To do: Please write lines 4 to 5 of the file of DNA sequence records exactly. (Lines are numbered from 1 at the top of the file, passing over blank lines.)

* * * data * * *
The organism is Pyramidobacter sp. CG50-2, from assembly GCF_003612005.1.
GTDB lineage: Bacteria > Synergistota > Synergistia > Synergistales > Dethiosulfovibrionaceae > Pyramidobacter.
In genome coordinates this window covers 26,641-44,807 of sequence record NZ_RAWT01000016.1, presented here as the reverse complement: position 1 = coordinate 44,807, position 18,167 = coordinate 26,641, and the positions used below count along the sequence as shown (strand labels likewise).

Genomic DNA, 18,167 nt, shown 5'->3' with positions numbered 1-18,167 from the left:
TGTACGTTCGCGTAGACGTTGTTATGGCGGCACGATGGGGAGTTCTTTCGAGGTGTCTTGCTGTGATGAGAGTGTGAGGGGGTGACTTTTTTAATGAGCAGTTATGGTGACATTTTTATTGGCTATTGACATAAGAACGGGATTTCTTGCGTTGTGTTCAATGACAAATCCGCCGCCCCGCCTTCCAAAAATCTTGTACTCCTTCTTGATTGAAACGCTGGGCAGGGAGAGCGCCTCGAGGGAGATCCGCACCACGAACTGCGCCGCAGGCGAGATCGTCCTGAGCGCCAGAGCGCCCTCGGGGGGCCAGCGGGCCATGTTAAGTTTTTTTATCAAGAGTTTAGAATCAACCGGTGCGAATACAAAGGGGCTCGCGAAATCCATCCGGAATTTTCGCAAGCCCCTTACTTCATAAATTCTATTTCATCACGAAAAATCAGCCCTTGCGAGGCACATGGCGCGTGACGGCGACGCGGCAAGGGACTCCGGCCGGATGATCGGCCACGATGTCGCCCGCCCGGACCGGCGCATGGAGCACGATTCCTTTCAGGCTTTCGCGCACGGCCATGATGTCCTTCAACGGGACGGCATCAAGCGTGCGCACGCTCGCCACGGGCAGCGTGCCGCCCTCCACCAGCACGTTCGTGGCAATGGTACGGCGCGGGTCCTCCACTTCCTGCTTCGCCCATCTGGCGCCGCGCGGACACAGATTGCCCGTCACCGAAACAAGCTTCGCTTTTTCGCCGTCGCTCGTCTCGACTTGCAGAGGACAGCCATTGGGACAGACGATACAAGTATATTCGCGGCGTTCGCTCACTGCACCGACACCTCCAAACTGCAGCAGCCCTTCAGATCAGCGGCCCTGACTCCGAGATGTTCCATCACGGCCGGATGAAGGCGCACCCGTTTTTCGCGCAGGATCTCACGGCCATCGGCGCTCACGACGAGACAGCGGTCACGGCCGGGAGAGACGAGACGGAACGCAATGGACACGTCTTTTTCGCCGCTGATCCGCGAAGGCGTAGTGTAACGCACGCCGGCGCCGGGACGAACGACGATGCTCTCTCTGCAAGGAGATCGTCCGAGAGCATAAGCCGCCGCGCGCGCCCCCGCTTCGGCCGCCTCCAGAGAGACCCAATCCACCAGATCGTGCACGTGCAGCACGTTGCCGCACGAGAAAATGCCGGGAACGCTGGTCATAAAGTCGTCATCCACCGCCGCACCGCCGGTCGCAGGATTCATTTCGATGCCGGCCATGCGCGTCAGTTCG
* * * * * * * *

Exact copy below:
Genomic DNA, 18,167 nt, shown 5'->3' with positions numbered 1-18,167 from the left:
TGTACGTTCGCGTAGACGTTGTTATGGCGGCACGATGGGGAGTTCTTTCGAGGTGTCTTGCTGTGATGAGAGTGTGAGGGGGTGACTTTTTTAATGAGCAGTTATGGTGACATTTTTATTGGCTATTGACATAAGAACGGGATTTCTTGCGTTGTGTTCAATGACAAATCCGCCGCCCCGCCTTCCAAAAATCTTGTACTCCTTCTTGATTGAAACGCTGGGCAGGGAGAGCGCCTCGAGGGAGATCCGCACCACGAACTGCGCCGCAGGCGAGATCGTCCTGAGCGCCAGAGCGCCCTCGGGGGGCCAGCGGGCCATGTTAAGTTTTTTTATCAAGAGTTTAGAATCAACCGGTGCGAATACAAAGGGGCTCGCGAAATCCATCCGGAATTTTCGCAAGCCCCTTACTTCATAAATTCTATTTCATCACGAAAAATCAGCCCTTGCGAGGCACATGGCGCGTGACGGCGACGCGGCAAGGGACTCCGGCCGGATGATCGGCCACGATGTCGCCCGCCCGGACCGGCGCATGGAGCACGATTCCTTTCAGGCTTTCGCGCACGGCCATGATGTCCTTCAACGGGACGGCATCAAGCGTGCGCACGCTCGCCACGGGCAGCGTGCCGCCCTCCACCAGCACGTTCGTGGCAATGGTACGGCGCGGGTCCTCCACTTCCTGCTTCGCCCATCTGGCGCCGCGCGGACACAGATTGCCCGTCACCGAAACAAGCTTCGCTTTTTCGCCGTCGCTCGTCTCGACTTGCAGAGGACAGCCATTGGGACAGACGATACAAGTATATTCGCGGCGTTCGCTCACTGCACCGACACCTCCAAACTGCAGCAGCCCTTCAGATCAGCGGCCCTGACTCCGAGATGTTCCATCACGGCCGGATGAAGGCGCACCCGTTTTTCGCGCAGGATCTCACGGCCATCGGCGCTCACGACGAGACAGCGGTCACGGCCGGGAGAGACGAGACGGAACGCAATGGACACGTCTTTTTCGCCGCTGATCCGCGAAGGCGTAGTGTAACGCACGCCGGCGCCGGGACGAACGACGATGCTCTCTCTGCAAGGAGATCGTCCGAGAGCATAAGCCGCCGCGCGCGCCCCCGCTTCGGCCGCCTCCAGAGAGACCCAATCCACCAGATCGTGCACGTGCAGCACGTTGCCGCACGAGAAAATGCCGGGAACGCTGGTCATAAAGTCGTCATCCACCGCCGCACCGCCGGTCGCAGGATTCATTTCGATGCCGGCCATGCGCGTCAGTTCG